FIG. 2 is a block diagram of a disk apparatus adopting data face servo to which the present invention is applicable. The disk apparatus comprises a disk enclosure 10 and a drive controller 12. As against a higher-level disk controller, this unit is called a disk drive or simply a drive. Six composite type heads 14-1 to 14-6 are provided in the disk enclosure 10 in this embodiment. Write heads 16-1 to 16-6 and read heads 18-1 to 18-6 are provided in the composite type heads 14-1 to 14-6, respectively. Inductive heads are used as the write heads 16-1 to 16-6. MR heads are used as the read heads 18-1 to 18-6. The composite type heads 14-1 to 14-6 are connected to a head IC circuit 20, and any thereof is selected by a head switchover signal E1 and a read/write switchover signal E2. For read operation, the head IC circuit 20 selects any one of the composite type heads 14-1 to 14-6, the composite type head 14-1, for example, by means of the head switchover signal E1, and at the same time, the read head 18-1 is selected in the composite type head 14-1 by validating read switchover by the read/write switchover signal E2, which is connected to an AGC amplifier 22 provided on the side of the drive controller 12. The readout signal from the read head 18-1 is amplified to a certain amplitude level by the AGC amplifier 22, and then subjected to equalization in an equalizer circuit 24 to remove inter-waveform interference and then to decoding of bit data in a maximum/likelihood detecting circuit 26. The equalizer circuit 24 and the maximum-likelihood detecting circuit 26 compose a demodulating circuit based on partial response maximum-likelihood detection. In the case of partial response class-4 maximum-likelihood detection (PR4ML), for example, the equalizer circuit 24 performs equalization of (1+D), and the maximum-likelihood detecting circuit 26 conducts demodulation of bit data of a regenerated signal of partial response of (1+D) in accordance with the maximum-likelihood Viterbi detection method. An output of the equalizer circuit 24 is entered into a VFO circuit 30 to issue a clock signal for taking a timing necessary for read data demodulating operation. The data demodulated in the maximum-likelihood detecting circuit 26 is supplied to an encoder/decoder 28. At the time of read operation, the encoder/decoder has been switched over to the encoder side, and the demodulated data, a prescribed RLL sign for example, is converted into the original NRZ data. The NRZ data decoded by the encoder/decoder 28 is converted by an interface circuit 36 into a parallel data and then stored in a buffer memory 38. When a prescribed volume of data stored in the buffer memory 38 is reached, transfer of read data to the higher-level controller is started. A hard disk controller 32 takes charge of the control of the read modulating circuit section and the write modulating circuit section, and further, head switchover and read/write switchover for the head IC circuit 20 of the disk enclosure. During read operation, as required, the hard disk controller 32 serves as a formatter which performs ECC processing and the like of NRZ data available from the encoder function of the encoder/decoder 28. Upon write operation, for example, the write head 16-1 of the composite type head 14-1 is selected by validating the write switchover of the head selection signal E1 and the read/write switchover signal E2 to the head IC circuit 20. For this write NRZ data transferred from the higher-level controller is supplied through the interface circuit 36 to the encoder/decoder 28 as a serial NRZ data. Upon write operation, the encoder/decoder 28 which is operating as a decoder converts the NRZ data into a prescribed RLL sign and outputs the result of conversion to the write modulating circuit section 34. The write modulating circuit section 34 applies processing of 1/(1+D) conversion to PLL sign from the encoder/decoder 28, then carries out write compensation known as write precompensation, latches the result with a write FF, converts it into write current by means of the write drive, and supplies it to the write head 16-1 selected by the head IC circuit 20 to accomplish write to the disk medium.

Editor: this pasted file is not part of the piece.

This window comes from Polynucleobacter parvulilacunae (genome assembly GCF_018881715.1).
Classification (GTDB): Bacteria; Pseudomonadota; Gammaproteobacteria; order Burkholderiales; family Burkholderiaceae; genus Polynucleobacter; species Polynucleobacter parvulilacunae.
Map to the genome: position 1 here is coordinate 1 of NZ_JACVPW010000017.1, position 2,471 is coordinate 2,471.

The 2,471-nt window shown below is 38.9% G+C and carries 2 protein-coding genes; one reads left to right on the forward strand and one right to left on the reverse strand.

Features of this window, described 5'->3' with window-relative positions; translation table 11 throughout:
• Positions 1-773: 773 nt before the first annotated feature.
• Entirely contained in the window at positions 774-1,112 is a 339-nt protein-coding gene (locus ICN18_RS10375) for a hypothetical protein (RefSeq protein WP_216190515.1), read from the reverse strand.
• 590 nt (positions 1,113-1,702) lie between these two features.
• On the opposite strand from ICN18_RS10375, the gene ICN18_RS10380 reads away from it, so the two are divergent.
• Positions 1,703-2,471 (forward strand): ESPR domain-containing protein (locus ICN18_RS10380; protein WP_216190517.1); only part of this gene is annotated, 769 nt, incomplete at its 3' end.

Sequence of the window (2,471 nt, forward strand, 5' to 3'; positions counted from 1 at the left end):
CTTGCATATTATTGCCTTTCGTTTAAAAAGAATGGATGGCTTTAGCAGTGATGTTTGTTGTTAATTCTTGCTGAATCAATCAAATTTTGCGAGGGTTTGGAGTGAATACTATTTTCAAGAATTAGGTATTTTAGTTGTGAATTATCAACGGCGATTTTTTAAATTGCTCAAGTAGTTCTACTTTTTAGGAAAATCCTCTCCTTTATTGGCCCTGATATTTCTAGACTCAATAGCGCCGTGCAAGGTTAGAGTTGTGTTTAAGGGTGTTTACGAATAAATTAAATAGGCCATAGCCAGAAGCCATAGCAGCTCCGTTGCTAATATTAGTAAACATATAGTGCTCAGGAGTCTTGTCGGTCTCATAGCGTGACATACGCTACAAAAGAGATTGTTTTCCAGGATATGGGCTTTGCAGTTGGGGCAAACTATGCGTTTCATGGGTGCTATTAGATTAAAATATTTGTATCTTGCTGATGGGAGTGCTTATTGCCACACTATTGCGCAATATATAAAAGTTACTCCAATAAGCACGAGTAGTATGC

In this read/write system, a servo frame demodulating circuit 40 containing regenerated signals entered from the equalizer 24 is provided to position the head at any cylinder position of the disk medium. Since this embodiment adopts the data face servo (sector servo) in which servo information is padded and recorded in a servo frame provided at the top of each sector of the data face, a readout signal from the read head selected from among the composite type heads upon read operation or write operation by the head IC circuit 20 is entered into the servo frame demodulating circuit 40, and head position information is demodulated from the servo information contained in the servo frame. The demodulated information is fetched into an MPU 44 via an AV converter and a bus 48. An RAM 46 deploying control data and processing programs is provided for MPU 44 through the bus 48. It is also possible to receive various commands received by the interface circuit 36 from the higher-level controller via the bus 48. Upon receipt of a seek command from the higher-level controller through the interface circuit 36, the MPU 44 conducts seek control which moves the head to a target cylinder position as instructed by the seek command. When the target cylinder position is reached, MPU 44 carries out fine control for positioning the head at the center of the target cylinder for followup. For the purpose of performing seek control and on-track control by the MPU 44, a DA converter 50 and a drive 52 are provided via the bus 48 for a voice coil motor (hereinafter referred to as a "VCM") 54 for driving the head actuator provided in the disk enclosure 10. The MPU 44 calculates control current necessary for the control of the VCM 54 and outputs the result of calculation to the DA converter 50. By driving the driver 52 through conversion into an analog signal in the DA converter 50, MPU 44 causes control current to flow to the VCM 54. Furthermore, a DA converter 56 and a driver 58 are provided for the spindle motor 60 provided in the disk enclosure 10, to cause the disk medium at a prescribed speed under control of the spindle motor 60.